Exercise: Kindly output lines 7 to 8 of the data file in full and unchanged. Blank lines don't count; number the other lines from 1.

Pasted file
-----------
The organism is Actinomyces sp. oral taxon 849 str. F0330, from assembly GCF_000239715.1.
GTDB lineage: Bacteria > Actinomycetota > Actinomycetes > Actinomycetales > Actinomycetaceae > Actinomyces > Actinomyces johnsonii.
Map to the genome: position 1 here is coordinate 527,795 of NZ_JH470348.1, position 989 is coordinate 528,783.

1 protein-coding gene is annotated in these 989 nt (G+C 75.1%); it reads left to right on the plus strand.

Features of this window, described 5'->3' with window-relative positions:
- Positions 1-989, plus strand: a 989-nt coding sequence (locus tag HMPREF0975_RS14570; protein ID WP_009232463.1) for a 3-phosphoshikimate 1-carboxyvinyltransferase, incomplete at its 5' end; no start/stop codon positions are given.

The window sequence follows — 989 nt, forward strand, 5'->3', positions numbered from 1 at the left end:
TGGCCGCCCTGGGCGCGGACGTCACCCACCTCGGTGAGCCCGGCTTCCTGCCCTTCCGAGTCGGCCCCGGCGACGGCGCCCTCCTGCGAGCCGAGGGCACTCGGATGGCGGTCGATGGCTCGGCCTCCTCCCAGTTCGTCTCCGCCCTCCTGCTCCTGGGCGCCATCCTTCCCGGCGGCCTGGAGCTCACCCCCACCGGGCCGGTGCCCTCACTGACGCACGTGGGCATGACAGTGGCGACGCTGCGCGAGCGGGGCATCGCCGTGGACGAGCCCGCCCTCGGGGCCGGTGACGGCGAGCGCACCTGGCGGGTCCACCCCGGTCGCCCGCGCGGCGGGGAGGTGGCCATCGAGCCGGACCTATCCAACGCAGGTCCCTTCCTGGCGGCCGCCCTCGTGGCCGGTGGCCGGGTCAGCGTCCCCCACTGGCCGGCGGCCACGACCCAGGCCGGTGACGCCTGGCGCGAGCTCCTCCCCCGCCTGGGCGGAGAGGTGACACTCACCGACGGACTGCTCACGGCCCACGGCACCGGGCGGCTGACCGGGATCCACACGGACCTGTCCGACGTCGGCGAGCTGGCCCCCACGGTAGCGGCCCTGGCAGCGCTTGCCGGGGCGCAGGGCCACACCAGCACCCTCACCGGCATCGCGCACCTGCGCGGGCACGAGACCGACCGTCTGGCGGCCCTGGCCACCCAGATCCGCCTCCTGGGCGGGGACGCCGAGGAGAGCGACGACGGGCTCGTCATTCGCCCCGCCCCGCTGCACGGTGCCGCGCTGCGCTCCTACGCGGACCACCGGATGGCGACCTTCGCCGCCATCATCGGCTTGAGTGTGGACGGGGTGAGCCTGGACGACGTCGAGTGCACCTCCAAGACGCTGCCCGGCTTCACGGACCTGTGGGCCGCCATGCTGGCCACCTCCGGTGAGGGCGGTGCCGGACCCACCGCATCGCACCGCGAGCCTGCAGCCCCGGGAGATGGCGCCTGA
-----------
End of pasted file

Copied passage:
The window sequence follows — 989 nt, forward strand, 5'->3', positions numbered from 1 at the left end:
TGGCCGCCCTGGGCGCGGACGTCACCCACCTCGGTGAGCCCGGCTTCCTGCCCTTCCGAGTCGGCCCCGGCGACGGCGCCCTCCTGCGAGCCGAGGGCACTCGGATGGCGGTCGATGGCTCGGCCTCCTCCCAGTTCGTCTCCGCCCTCCTGCTCCTGGGCGCCATCCTTCCCGGCGGCCTGGAGCTCACCCCCACCGGGCCGGTGCCCTCACTGACGCACGTGGGCATGACAGTGGCGACGCTGCGCGAGCGGGGCATCGCCGTGGACGAGCCCGCCCTCGGGGCCGGTGACGGCGAGCGCACCTGGCGGGTCCACCCCGGTCGCCCGCGCGGCGGGGAGGTGGCCATCGAGCCGGACCTATCCAACGCAGGTCCCTTCCTGGCGGCCGCCCTCGTGGCCGGTGGCCGGGTCAGCGTCCCCCACTGGCCGGCGGCCACGACCCAGGCCGGTGACGCCTGGCGCGAGCTCCTCCCCCGCCTGGGCGGAGAGGTGACACTCACCGACGGACTGCTCACGGCCCACGGCACCGGGCGGCTGACCGGGATCCACACGGACCTGTCCGACGTCGGCGAGCTGGCCCCCACGGTAGCGGCCCTGGCAGCGCTTGCCGGGGCGCAGGGCCACACCAGCACCCTCACCGGCATCGCGCACCTGCGCGGGCACGAGACCGACCGTCTGGCGGCCCTGGCCACCCAGATCCGCCTCCTGGGCGGGGACGCCGAGGAGAGCGACGACGGGCTCGTCATTCGCCCCGCCCCGCTGCACGGTGCCGCGCTGCGCTCCTACGCGGACCACCGGATGGCGACCTTCGCCGCCATCATCGGCTTGAGTGTGGACGGGGTGAGCCTGGACGACGTCGAGTGCACCTCCAAGACGCTGCCCGGCTTCACGGACCTGTGGGCCGCCATGCTGGCCACCTCCGGTGAGGGCGGTGCCGGACCCACCGCATCGCACCGCGAGCCTGCAGCCCCGGGAGATGGCGCCTGA